Things I Think at the Gym

The first time I set foot in a gym – voluntarily anyway – was in June of 2000. I was 23 years old, and had never done any regular fitness activities or sports in my life. I felt awkward and out of place, spent loads of energy worrying about how I looked and how everyone else looked, and enjoyed my gym time approximately not at all.

After several years, a lot of figure fluctuations, and the launch of this blog, I began to relax a bit. I was less worried and more contemplative. I did a lot of thinking about body image and fitness, self-scrutiny and confidence as I observed my fellow gym-goers. But I still did a lot of comparison. More than I’d like to admit, in fact. And a fair amount of judging, too, especially about how workout clothing fit and who was wearing full makeup and how much abdomen was showing. I had calmed some of my self-criticism, but seemingly amped up the cattiness.

And now? Well, I still loathe the gym. I vastly prefer to be walking or biking or doing virtually anything exercise-y besides holing up in a moist, crowded building with a hundred of my neighbors. (And I swap in those activities as often as I can.) But MAN have my gym-based thought processes changed. I’ll admit to the occasional huff when I catch myself in the mirror, but everyone else? I literally look at them and think, “Yep, you’re awesome. You too. And you.”

Know why? Because very few people love the gym. Loads of people feel like they just don’t have time to work out. Ours is a rushed, anxious culture that seeks relaxation in sedentary activities. There are so many things that prevent most people from even getting to the gym, much less putting in a good workout, that I consider every single living being in my gym to be an absolute superstar. I’m elated that they’re there – the deeply tanned, the muscle-bound, the skinny, the fully-made-up, the fat, the old, the wee, the loud talkers, the equipment hogs, every last one of them makes me proud. I have actually come quite close to approaching perfect strangers to tell them how amazing they are. Luckily, I’ve stopped myself short with the realization that I’d come off as a total loon.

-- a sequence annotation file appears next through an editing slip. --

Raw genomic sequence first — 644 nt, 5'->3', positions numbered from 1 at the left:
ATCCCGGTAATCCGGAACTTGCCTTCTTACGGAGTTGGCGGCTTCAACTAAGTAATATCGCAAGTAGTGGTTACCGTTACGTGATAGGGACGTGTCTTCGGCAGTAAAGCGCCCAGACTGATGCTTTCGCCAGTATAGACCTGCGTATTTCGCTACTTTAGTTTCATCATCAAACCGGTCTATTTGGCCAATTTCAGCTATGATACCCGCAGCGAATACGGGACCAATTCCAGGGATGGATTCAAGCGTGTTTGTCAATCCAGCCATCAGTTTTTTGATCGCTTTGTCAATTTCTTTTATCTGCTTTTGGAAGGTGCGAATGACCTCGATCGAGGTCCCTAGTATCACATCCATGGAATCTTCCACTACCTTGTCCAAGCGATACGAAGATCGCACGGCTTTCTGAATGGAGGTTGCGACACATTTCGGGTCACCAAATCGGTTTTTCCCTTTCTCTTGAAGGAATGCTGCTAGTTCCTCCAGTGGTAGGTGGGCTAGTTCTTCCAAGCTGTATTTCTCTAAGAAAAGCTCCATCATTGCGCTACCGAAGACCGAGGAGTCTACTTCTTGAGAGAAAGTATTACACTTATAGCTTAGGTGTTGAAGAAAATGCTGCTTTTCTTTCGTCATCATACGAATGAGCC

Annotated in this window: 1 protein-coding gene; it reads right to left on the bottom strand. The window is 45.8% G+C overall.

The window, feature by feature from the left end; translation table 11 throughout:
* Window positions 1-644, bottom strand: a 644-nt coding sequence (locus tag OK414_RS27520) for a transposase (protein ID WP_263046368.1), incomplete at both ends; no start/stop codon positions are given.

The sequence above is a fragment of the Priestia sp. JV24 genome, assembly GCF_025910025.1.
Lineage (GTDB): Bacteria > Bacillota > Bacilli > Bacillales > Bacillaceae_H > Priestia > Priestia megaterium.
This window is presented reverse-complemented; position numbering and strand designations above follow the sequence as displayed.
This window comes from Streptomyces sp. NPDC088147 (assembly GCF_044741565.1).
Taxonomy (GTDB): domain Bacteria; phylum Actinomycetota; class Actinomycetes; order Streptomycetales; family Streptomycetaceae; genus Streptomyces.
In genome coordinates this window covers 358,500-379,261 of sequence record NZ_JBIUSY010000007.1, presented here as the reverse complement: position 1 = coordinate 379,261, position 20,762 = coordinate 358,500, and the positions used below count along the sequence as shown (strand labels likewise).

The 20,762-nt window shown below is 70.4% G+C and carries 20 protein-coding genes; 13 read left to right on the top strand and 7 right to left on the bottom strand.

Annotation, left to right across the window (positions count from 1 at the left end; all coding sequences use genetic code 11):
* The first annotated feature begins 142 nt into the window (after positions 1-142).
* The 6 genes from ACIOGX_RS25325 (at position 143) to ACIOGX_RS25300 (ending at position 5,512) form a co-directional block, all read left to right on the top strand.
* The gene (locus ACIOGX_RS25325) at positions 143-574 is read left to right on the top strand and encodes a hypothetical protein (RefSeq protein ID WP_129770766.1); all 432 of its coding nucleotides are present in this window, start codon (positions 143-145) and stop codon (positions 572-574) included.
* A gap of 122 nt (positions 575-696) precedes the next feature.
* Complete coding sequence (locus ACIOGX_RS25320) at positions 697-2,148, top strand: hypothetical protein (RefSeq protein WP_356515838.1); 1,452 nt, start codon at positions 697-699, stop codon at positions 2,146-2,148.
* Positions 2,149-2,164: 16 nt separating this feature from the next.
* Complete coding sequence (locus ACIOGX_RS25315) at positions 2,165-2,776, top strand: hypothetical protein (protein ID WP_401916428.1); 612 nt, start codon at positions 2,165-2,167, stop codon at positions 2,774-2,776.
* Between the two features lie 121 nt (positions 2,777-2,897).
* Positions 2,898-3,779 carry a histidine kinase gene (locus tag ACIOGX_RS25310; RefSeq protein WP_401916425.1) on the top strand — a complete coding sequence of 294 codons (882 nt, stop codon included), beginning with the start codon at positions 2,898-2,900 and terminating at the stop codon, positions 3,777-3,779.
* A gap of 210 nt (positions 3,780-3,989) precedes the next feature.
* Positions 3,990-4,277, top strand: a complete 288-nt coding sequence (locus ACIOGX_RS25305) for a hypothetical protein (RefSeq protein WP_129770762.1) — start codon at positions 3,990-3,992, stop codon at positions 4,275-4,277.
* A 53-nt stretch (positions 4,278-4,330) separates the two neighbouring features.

And I realize this sounds mighty rah-rah-goody-two-shoes, but it’s the honest truth. I have pledged to go to the gym four times per week, and EVERY TIME I waffle about going. It is a time suck, I am massively busy, and I hate it. OK, I don’t hate it, but I do not enjoy it and can easily think of a dozen activities I’d rather engage. I know that most humans feel the same way. (Emphasis on “most.”) And the ones who put all of that aside and haul ass to the gym anyway? Superstars. Every last one of them.

Of course, the gym won’t work for many people. In fact, exercise isn’t an option for some. Illness, injury, recovery, and countless other barriers can make strength training and cardio virtually impossible. And, naturally, caring for yourself in the best way possible takes precedence over forcing yourself to hit the gym.

But for those who are able yet reluctant, my hat’s off to you. If you are exercising, you are fabulous. If you are making time to lift weights, do cardio, stretch, run, sweat, you are brilliant. No matter how much you weigh now, or how much you wish you weighed, or how strong you are, or how strong you wish you were, if you are carving out time in your jam-packed life for fitness – be it inside a gym or outside – you rock. Because it is so easy to push aside the importance of movement, and it is so hard to stay motivated in the face of exhaustion and frustration and life. And if you’re moving, exercising, lifting, or grooving, you’re showing your body some truly fantastic love.